Saturday, June 9

Learning Art.

A bit about Big T. 


art [ahrt]
1.the quality, production, expression or realm, according to aesthetic principles, of what is beautiful, appealing, or of more than ordinary significance.
2.the class of objects subject to aesthetic criteria; works of art collectively, as paintings, sculptures, or drawings: a museum of art; an art collection. See fine art, commercial art.
3.a field, genre, or category of art: Dance is an art.
4.the fine arts collectively, often excluding architecture: art and architecture.
5.any field using the skills or techniques of art: advertising art; industrial art.

Art in school has upset me since I was a very small child. I would go to galleries with my mum, and see magnificent works, or look in books and be awed by simple pencil drawings of aesthetic proportions that would blow my mind, and then I would be at school 'learning art'. You do not learn art at school You learn to blob paint around in a format set out to cater to a half hour slot.  True art requires immense skill and knowledge, and does not come about by colouring in a picture of a bilby with coloured pencils. Art requires planning, mathematics, understanding of colour, of depth of field, of ratios, more planning, understanding of physics, chemistry and now also computers. Art requires practice, courage and insight and the capacity to translate from the inner eye to reality and hard copy.  But none of these are taught in school. Art is treated like poo at school. A boff off easy subject, a time to rest from 'real' learning. 
My first day of pavement art at 24or25. I had just quit doing visual arts at tafe because it was such a load of rubbish.

As a child I taught myself. No one else would teach me what I wanted to know. My mother helped me at home, she was a pretty good artist herself. We had a fantastic room with sesame street characters painted on the walls. But for the most part I taught myself, I was resourceful that way, still am. Trial and error and hours every day learning the hard way, painstaking observation. I was teaching myself how to make something of 'more than ordinary significance'. I started this when I was eight.  I wanted to be a master painter. Eventually I was good. Very good. I have not yet reached my potential, the fun part is that I never will!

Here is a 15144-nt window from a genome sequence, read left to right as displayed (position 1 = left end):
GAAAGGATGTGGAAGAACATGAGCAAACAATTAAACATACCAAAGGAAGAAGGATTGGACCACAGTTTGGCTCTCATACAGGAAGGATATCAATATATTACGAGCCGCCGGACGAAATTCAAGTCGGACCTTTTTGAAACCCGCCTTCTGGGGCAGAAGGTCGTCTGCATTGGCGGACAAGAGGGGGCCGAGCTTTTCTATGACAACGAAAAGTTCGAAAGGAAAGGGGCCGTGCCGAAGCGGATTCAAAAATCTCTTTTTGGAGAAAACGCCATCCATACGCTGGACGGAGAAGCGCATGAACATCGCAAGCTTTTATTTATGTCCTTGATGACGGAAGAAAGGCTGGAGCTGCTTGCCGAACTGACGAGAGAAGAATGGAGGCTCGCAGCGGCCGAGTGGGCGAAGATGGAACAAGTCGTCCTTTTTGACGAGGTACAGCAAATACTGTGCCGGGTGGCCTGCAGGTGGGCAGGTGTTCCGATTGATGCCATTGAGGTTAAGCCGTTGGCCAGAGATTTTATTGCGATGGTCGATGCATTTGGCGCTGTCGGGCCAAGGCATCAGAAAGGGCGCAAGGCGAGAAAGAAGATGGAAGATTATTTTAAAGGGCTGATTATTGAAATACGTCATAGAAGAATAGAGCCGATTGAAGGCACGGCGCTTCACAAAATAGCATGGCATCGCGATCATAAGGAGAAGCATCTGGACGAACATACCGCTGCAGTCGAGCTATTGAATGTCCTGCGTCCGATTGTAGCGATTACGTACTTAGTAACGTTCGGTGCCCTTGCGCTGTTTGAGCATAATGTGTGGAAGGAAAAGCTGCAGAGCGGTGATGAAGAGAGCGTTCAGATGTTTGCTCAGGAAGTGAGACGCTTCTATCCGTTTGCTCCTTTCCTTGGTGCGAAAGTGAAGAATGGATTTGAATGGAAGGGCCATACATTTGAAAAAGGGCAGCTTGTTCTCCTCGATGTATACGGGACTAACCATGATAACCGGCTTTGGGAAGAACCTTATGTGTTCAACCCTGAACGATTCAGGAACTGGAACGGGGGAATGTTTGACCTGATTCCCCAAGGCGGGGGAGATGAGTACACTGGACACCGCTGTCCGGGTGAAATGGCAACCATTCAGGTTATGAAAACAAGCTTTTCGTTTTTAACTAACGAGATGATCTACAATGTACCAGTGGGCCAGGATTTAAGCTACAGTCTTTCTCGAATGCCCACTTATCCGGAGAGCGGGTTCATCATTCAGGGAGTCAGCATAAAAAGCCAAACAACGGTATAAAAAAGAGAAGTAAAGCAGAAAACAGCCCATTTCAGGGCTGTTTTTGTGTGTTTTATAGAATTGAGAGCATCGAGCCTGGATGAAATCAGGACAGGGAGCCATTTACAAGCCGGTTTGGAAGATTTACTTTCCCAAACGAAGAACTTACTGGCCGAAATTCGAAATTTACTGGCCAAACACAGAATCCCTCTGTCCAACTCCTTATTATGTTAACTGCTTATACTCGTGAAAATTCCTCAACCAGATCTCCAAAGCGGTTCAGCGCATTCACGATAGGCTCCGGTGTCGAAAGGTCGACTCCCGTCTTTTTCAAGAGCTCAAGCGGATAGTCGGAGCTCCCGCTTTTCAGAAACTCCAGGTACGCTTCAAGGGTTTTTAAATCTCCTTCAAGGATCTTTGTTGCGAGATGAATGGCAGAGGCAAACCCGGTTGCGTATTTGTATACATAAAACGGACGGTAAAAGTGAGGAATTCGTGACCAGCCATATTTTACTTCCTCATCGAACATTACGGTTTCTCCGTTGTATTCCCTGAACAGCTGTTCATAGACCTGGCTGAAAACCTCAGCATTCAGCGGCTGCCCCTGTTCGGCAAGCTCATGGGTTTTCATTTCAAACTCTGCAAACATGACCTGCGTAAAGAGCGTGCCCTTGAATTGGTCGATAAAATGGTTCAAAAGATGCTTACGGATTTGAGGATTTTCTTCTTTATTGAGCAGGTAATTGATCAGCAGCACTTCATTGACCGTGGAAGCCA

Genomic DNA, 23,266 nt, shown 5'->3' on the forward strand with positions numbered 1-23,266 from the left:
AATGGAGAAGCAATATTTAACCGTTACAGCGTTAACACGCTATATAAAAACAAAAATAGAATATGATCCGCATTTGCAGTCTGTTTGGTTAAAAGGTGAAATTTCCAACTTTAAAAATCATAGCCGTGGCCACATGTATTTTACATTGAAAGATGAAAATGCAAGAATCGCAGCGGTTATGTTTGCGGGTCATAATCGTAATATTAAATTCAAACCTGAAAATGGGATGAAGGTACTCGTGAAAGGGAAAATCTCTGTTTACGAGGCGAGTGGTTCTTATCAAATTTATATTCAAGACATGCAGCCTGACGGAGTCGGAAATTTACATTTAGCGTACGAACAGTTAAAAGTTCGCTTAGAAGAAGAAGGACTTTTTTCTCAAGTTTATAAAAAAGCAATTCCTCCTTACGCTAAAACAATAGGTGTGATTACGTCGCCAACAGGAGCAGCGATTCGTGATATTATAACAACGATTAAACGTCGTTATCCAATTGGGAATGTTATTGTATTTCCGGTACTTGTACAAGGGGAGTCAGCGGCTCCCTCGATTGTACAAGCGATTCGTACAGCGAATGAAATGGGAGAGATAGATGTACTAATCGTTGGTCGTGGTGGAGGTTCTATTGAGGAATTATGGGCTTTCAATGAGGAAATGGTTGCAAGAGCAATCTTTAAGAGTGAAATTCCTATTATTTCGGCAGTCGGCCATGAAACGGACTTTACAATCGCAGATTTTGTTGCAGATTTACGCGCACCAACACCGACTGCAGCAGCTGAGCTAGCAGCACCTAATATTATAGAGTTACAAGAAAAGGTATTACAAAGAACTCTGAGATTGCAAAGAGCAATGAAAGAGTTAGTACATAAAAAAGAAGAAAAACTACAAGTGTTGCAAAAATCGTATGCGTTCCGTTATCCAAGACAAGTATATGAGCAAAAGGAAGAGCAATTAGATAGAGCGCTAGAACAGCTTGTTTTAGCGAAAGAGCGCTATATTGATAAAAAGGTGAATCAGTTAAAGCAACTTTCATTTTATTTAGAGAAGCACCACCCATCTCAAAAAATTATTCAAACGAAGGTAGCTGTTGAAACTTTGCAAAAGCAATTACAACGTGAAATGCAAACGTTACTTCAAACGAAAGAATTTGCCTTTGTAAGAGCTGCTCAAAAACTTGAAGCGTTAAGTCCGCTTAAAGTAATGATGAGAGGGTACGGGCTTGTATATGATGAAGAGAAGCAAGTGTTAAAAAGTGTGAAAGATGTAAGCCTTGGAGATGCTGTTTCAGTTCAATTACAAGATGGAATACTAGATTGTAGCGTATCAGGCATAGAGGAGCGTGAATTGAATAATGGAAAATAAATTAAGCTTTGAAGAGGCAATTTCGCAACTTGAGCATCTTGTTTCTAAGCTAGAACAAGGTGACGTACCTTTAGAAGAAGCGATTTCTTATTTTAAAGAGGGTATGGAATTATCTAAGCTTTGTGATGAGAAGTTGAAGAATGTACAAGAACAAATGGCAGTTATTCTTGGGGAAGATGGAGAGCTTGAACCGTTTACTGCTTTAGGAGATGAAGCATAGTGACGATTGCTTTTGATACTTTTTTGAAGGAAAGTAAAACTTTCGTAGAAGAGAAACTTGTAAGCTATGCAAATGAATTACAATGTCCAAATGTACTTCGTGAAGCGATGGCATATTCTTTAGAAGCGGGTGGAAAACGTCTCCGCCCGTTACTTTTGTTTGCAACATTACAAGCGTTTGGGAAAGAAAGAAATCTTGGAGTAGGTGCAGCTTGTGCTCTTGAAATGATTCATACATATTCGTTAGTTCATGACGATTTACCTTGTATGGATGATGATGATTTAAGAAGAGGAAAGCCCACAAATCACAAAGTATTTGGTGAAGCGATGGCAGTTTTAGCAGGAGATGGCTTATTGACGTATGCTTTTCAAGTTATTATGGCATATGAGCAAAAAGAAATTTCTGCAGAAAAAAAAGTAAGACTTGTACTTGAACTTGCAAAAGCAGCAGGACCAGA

A rather bad photograph of one of my last works of pavement art and one of my last works of art. She was about 8ft tall! Summer 2005/6.

I am actually glad I never studied art at University. I have learnt that they teach aspiring young artists to cheat. Yep, to use projectors to translate photographs into paintings. What they haven't worked out yet, is that this totally messes up the proportions of the portrait, causing bulbous noses and large foreheads. A projector doesn't understand foreshortening. It just makes things big, and it doesn't work. I can pick a projector painting a mile away. They can look flashy, because the kids are great at colouring in, but they are missing something, something integral, something I can't yet pinpoint, inner soul perhaps? Oooh, I am such a b*tch.

Over the last 8 years I haven't produced much work. I did a few lame sketches of my daughter sleeping when she was a baby and that is about it. I will get back to it eventually of course. I have just been doing other things! 


So here is the first art project that Lil't has done at home. This project required a paper draft, to plan pattern, colour and layout and measurements. Also important to the plan was the order of colours to be painted, as acrylic tends to have a shadow bleed effect. The project is a complete one. Not a slap of sticky tape and pipe cleaner. It took two weeks to compleat. Some of it I helped with, especially the lining (which was really hard) but then my mentors would get their hands in with my art too. Teachers at school can't teach art this way, because there isn't the time to teach art properly at primary school, especially to kids who show a disposition toward it, which is a travesty and let down to the future culture of the human race.
Planning. Integral to learning to be an artist.
 This can be executed as a million drafts or in the head,
 but it has to be done.

Each colour required several coats of paint, which in turn requires patience. Patience is awesome.

The finished box, ready for display!

Monday, June 4

In the garden

How cool is our pink shed!

We have been doing a lot of work in our new garden, although it has been a difficult to get out there as much as we would like with all the rain we are having in Melbourne.

Lil't, for the first time ever, has a home with a climbing tree! It's magical to see her hanging out up there, just being. The day I took these photo's was stunning, tee shirts in winter, well, I was in a tee shirt, but I was pruning and digging.

Lil't's tree.
 Our garden is still pretty lame at this stage. It will take us a few months to prep it up, ready for spring plantings of veggies and flowers.

This is where the veggies will go!
 We can't wait!